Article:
Guest Post by PRATIKSHA BAXI
The publication of a sworn affidavit by a former Supreme Court staffer testifying to sexual harassment by the Chief Justice of India has been treated as a scandal, whether the complainant was believed or not. And the subsequent events – an extraordinary suo moto hearing, allegations of a conspiracy against the independence of the judiciary, the in-house committee’s decision to exonerate the CJI – have evoked the normative question whether such forms of judicial exceptionalism are the necessary condition for judging in our courts.
Yet asking such questions ran the risk of being labelled as an ‘institution de-stabiliser’. The intent was to invent social consensus by deploying labelling as a technique of censoring and delegitimising feminist critique. Not so long ago women who challenged male authority were described as witches, today they are labelled anti-national, institution destabilisers, presstitutes or simply, left-liberal/JNU type.
However, whether one walks right, left, centre or zigzag, it cannot be denied that jurisprudential questions need answers beyond the specifics of this case. One would have thought that it is also in the interest of all judges to devise a procedure that is constitutionally sound and invested in gender justice, while recognising the specific problems that judges may have because of the nature of their work. And that the Supreme Court would recognise that it is in the interest of every survivor of sexual harassment, irrespective of ideology or status, to be provided normative answers.
It is legitimate to be concerned about when and how justice inhabits our courts, because courts often determine whether our workspaces become safe or unsafe for us. Sexist judges after all run the risk of writing sexist judgments, whether these are men or women judging our policies at our workplaces. There is enough evidence of the everyday form of suffering that we face when judges give ex-parte orders that result in the very denial of fair and just procedure to women complainants in our workplaces.
Unlike students, teachers and workers, until 2019, the highest court in the country did not think it needed to put in place a fair and just procedure bringing Judges and the Chief Justice of India (CJI) within the jurisdiction of the law on sexual harassment at the workplace.
Instead the political discourse that unfolded implied that a just and fair procedure would endanger the very independence of the judiciary. Political discourse needed us to believe that the post of the CJI is exceptional as far as allegations of sexual harassment are concerned, although the executive has conveniently abandoned similar logic on the question of judicial appointments where the sanctity of the collegium has repeatedly been questioned. And judges also resorted to publicity to challenge interference with judicial independence.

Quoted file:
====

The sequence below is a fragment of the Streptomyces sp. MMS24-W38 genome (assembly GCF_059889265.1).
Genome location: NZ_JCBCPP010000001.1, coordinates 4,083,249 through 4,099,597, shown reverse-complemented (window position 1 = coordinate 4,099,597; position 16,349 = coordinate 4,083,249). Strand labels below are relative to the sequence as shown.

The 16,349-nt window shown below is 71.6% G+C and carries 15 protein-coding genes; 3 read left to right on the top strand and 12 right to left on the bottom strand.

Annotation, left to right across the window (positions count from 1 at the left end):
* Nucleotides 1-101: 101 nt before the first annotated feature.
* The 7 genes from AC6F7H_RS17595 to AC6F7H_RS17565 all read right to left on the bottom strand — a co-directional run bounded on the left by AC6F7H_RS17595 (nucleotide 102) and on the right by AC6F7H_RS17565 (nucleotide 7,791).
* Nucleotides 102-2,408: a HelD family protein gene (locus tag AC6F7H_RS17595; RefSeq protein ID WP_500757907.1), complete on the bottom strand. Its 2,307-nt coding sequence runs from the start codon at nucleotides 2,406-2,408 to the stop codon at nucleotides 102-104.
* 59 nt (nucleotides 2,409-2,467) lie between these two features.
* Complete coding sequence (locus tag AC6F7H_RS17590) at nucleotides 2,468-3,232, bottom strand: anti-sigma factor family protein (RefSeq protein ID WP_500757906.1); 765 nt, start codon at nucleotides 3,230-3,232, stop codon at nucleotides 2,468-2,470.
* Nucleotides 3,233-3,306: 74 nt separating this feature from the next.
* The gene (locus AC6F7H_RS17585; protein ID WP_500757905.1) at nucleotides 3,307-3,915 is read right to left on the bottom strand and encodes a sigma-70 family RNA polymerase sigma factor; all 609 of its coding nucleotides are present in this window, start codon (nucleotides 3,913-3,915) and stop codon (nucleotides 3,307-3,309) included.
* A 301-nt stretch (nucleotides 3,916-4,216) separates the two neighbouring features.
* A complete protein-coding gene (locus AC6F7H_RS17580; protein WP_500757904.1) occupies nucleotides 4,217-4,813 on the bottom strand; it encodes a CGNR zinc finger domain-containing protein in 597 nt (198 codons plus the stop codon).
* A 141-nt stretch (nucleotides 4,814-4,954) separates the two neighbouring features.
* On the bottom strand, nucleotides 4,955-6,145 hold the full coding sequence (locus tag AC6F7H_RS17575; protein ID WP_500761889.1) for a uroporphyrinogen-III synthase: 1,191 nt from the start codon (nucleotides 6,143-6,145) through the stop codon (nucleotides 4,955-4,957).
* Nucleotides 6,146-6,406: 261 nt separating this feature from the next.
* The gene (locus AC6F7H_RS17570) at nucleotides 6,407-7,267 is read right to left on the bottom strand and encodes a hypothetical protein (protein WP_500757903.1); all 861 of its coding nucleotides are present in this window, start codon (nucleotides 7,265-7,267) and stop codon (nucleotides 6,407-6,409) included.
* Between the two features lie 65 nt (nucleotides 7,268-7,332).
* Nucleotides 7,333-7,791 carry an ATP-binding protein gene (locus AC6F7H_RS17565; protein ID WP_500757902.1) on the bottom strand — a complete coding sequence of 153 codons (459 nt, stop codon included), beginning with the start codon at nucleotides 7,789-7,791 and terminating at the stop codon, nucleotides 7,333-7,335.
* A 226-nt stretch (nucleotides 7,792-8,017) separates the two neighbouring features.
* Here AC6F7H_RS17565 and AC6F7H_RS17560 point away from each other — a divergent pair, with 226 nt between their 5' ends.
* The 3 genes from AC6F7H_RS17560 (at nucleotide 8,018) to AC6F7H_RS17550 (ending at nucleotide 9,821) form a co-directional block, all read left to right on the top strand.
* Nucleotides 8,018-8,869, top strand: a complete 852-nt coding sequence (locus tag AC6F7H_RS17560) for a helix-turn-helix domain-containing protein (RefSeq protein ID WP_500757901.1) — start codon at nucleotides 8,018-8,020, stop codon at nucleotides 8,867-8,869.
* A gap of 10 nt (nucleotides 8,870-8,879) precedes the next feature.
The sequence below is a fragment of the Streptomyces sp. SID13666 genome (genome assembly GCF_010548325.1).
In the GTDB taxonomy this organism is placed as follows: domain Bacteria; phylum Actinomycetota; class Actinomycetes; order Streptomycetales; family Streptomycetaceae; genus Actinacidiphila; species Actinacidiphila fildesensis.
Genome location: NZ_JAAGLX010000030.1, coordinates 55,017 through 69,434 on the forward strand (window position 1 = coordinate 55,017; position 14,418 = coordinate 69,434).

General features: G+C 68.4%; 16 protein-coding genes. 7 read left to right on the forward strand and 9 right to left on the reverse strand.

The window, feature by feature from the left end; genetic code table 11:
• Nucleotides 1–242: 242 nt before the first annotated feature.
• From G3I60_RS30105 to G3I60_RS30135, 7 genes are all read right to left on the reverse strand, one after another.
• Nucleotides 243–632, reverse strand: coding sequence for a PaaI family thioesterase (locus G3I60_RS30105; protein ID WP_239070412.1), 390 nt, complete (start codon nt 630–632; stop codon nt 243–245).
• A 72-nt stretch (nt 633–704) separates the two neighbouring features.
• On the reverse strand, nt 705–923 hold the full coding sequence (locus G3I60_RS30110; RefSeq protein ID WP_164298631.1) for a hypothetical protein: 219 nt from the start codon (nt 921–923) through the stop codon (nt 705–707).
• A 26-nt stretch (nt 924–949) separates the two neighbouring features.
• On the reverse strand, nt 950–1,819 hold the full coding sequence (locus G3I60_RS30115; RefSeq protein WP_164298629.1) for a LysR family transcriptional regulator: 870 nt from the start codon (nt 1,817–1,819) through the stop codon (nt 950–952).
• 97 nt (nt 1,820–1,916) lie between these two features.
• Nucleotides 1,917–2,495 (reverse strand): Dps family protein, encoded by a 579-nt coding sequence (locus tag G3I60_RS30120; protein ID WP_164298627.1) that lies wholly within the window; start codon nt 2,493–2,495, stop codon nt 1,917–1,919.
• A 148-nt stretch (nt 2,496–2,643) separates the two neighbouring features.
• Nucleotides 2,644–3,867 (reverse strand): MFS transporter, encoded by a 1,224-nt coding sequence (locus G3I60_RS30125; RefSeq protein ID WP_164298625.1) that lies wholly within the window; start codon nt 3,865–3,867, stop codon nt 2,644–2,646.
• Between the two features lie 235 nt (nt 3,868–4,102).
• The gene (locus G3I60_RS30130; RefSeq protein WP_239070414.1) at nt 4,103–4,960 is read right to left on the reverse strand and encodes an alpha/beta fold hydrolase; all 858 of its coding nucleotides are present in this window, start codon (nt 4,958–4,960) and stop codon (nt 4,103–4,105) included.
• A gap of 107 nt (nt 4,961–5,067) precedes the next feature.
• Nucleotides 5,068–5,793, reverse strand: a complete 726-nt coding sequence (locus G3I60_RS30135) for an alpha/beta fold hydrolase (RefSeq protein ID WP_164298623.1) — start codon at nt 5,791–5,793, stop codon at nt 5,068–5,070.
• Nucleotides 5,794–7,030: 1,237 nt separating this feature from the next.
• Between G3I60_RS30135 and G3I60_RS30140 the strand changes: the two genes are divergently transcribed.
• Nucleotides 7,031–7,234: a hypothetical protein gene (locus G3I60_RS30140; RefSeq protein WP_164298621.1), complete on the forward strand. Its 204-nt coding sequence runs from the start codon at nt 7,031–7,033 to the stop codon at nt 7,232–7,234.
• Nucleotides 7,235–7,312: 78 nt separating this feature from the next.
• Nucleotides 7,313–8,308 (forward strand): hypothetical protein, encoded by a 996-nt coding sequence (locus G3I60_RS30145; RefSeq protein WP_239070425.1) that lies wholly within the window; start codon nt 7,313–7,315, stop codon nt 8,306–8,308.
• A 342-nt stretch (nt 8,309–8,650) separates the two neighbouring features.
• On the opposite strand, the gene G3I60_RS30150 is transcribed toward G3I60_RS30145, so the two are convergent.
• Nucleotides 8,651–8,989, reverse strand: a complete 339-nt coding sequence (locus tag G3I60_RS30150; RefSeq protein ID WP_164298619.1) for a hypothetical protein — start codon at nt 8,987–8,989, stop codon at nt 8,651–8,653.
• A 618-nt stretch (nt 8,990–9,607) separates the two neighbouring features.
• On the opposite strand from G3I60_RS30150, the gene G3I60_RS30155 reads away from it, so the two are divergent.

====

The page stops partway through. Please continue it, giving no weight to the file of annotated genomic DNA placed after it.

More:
The Supreme Court’s belief then that “sunlight is the best disinfectant” was set aside now when it came to making a fair and just procedure that redresses sexual harassment allegations against a judge or a CJI by an employee of the court – whether such allegations are now or arise in the future.
In our courts, it is routine that a complainant is not perceived to be a victim but treated as a witness, a bystander and a conspirator simultaneously. And a no spoken firmly in the stand is often written feebly in judgments. As recently as 2019, the Supreme Court has continued to characterise married women as habituated to sex, in rape trials as a ground for disbelieving the victim  The habit of finding proof that women lie in specific cases, and extending this to characterise women, as a lying species, is fairly commonplace in legal reasoning. While there is a difference between rape and sexual harassment, legal reasoning has to first be allowed even if to demonstrate its sexist credentials.
In this case, there is no juridical process that allows legal reasoning. There is simply put, an in-house procedure. And it appeared that since the in-house procedure aimed to address the sudden crisis faced by the judiciary, the report was also treated as in-house. After all that which is in-house need not be shared with an outsider, even if she were to think of herself as aggrieved. The question of “due process” directed at conserving the independence of the judiciary is therefore in-house.